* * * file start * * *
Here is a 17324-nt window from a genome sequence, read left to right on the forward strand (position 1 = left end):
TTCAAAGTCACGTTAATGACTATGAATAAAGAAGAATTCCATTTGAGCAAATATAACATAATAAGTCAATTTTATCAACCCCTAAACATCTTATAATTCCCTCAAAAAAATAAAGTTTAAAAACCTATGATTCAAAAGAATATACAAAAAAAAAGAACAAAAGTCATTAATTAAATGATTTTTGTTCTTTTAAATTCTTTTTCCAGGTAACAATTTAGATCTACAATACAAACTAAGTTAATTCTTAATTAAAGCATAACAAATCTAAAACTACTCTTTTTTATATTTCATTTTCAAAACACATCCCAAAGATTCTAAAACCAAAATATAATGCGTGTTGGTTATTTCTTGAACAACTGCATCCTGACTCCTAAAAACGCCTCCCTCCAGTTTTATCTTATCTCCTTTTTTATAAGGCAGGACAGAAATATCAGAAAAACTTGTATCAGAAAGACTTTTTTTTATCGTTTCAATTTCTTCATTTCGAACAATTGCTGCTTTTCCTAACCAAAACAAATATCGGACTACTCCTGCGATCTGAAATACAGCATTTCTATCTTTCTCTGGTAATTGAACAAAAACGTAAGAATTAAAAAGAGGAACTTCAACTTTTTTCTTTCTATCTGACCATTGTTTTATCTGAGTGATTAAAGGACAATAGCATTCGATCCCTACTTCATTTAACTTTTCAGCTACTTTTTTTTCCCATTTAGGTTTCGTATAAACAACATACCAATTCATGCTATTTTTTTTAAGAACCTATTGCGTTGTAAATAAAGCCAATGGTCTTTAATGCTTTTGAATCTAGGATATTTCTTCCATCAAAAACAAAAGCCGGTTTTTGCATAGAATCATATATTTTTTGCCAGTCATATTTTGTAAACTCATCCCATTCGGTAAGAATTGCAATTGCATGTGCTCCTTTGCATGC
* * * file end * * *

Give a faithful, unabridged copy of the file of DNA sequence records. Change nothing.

Here is a 17324-nt window from a genome sequence, read left to right on the forward strand (position 1 = left end):
TTCAAAGTCACGTTAATGACTATGAATAAAGAAGAATTCCATTTGAGCAAATATAACATAATAAGTCAATTTTATCAACCCCTAAACATCTTATAATTCCCTCAAAAAAATAAAGTTTAAAAACCTATGATTCAAAAGAATATACAAAAAAAAAGAACAAAAGTCATTAATTAAATGATTTTTGTTCTTTTAAATTCTTTTTCCAGGTAACAATTTAGATCTACAATACAAACTAAGTTAATTCTTAATTAAAGCATAACAAATCTAAAACTACTCTTTTTTATATTTCATTTTCAAAACACATCCCAAAGATTCTAAAACCAAAATATAATGCGTGTTGGTTATTTCTTGAACAACTGCATCCTGACTCCTAAAAACGCCTCCCTCCAGTTTTATCTTATCTCCTTTTTTATAAGGCAGGACAGAAATATCAGAAAAACTTGTATCAGAAAGACTTTTTTTTATCGTTTCAATTTCTTCATTTCGAACAATTGCTGCTTTTCCTAACCAAAACAAATATCGGACTACTCCTGCGATCTGAAATACAGCATTTCTATCTTTCTCTGGTAATTGAACAAAAACGTAAGAATTAAAAAGAGGAACTTCAACTTTTTTCTTTCTATCTGACCATTGTTTTATCTGAGTGATTAAAGGACAATAGCATTCGATCCCTACTTCATTTAACTTTTCAGCTACTTTTTTTTCCCATTTAGGTTTCGTATAAACAACATACCAATTCATGCTATTTTTTTTAAGAACCTATTGCGTTGTAAATAAAGCCAATGGTCTTTAATGCTTTTGAATCTAGGATATTTCTTCCATCAAAAACAAAAGCCGGTTTTTGCATAGAATCATATATTTTTTGCCAGTCATATTTTGTAAACTCATCCCATTCGGTAAGAATTGCAATTGCATGTGCTCCTTTGCATGC